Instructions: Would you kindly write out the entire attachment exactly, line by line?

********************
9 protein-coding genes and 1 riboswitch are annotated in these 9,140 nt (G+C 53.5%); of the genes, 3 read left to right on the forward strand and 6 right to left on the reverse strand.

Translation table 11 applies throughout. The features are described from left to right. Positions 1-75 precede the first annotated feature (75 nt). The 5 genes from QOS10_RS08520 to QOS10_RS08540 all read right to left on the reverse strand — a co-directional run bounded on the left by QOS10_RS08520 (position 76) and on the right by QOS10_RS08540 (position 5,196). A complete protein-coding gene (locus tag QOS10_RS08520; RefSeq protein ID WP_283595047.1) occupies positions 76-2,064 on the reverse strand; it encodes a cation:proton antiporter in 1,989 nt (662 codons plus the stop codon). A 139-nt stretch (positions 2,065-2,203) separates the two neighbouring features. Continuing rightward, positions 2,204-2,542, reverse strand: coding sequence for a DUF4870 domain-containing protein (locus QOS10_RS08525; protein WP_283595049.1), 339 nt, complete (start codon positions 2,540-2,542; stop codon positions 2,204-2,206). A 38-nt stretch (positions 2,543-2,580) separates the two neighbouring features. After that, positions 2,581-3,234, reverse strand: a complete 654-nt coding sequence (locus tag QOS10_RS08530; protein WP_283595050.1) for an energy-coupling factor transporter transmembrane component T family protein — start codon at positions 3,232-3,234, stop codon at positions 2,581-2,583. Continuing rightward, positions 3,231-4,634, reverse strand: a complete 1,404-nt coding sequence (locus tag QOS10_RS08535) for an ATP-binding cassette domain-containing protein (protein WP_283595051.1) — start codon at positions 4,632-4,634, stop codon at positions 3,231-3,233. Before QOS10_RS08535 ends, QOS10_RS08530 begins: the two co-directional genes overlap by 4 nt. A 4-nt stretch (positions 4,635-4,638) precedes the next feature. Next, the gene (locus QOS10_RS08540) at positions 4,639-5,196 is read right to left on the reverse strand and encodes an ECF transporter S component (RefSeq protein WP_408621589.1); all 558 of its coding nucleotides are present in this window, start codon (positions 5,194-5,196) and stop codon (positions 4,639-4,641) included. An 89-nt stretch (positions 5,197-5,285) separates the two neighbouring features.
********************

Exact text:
9 protein-coding genes and 1 riboswitch are annotated in these 9,140 nt (G+C 53.5%); of the genes, 3 read left to right on the forward strand and 6 right to left on the reverse strand.

Translation table 11 applies throughout. The features are described from left to right. Positions 1-75 precede the first annotated feature (75 nt). The 5 genes from QOS10_RS08520 to QOS10_RS08540 all read right to left on the reverse strand — a co-directional run bounded on the left by QOS10_RS08520 (position 76) and on the right by QOS10_RS08540 (position 5,196). A complete protein-coding gene (locus tag QOS10_RS08520; RefSeq protein ID WP_283595047.1) occupies positions 76-2,064 on the reverse strand; it encodes a cation:proton antiporter in 1,989 nt (662 codons plus the stop codon). A 139-nt stretch (positions 2,065-2,203) separates the two neighbouring features. Continuing rightward, positions 2,204-2,542, reverse strand: coding sequence for a DUF4870 domain-containing protein (locus QOS10_RS08525; protein WP_283595049.1), 339 nt, complete (start codon positions 2,540-2,542; stop codon positions 2,204-2,206). A 38-nt stretch (positions 2,543-2,580) separates the two neighbouring features. After that, positions 2,581-3,234, reverse strand: a complete 654-nt coding sequence (locus tag QOS10_RS08530; protein WP_283595050.1) for an energy-coupling factor transporter transmembrane component T family protein — start codon at positions 3,232-3,234, stop codon at positions 2,581-2,583. Continuing rightward, positions 3,231-4,634, reverse strand: a complete 1,404-nt coding sequence (locus tag QOS10_RS08535) for an ATP-binding cassette domain-containing protein (protein WP_283595051.1) — start codon at positions 4,632-4,634, stop codon at positions 3,231-3,233. Before QOS10_RS08535 ends, QOS10_RS08530 begins: the two co-directional genes overlap by 4 nt. A 4-nt stretch (positions 4,635-4,638) precedes the next feature. Next, the gene (locus QOS10_RS08540) at positions 4,639-5,196 is read right to left on the reverse strand and encodes an ECF transporter S component (RefSeq protein WP_408621589.1); all 558 of its coding nucleotides are present in this window, start codon (positions 5,194-5,196) and stop codon (positions 4,639-4,641) included. An 89-nt stretch (positions 5,197-5,285) separates the two neighbouring features.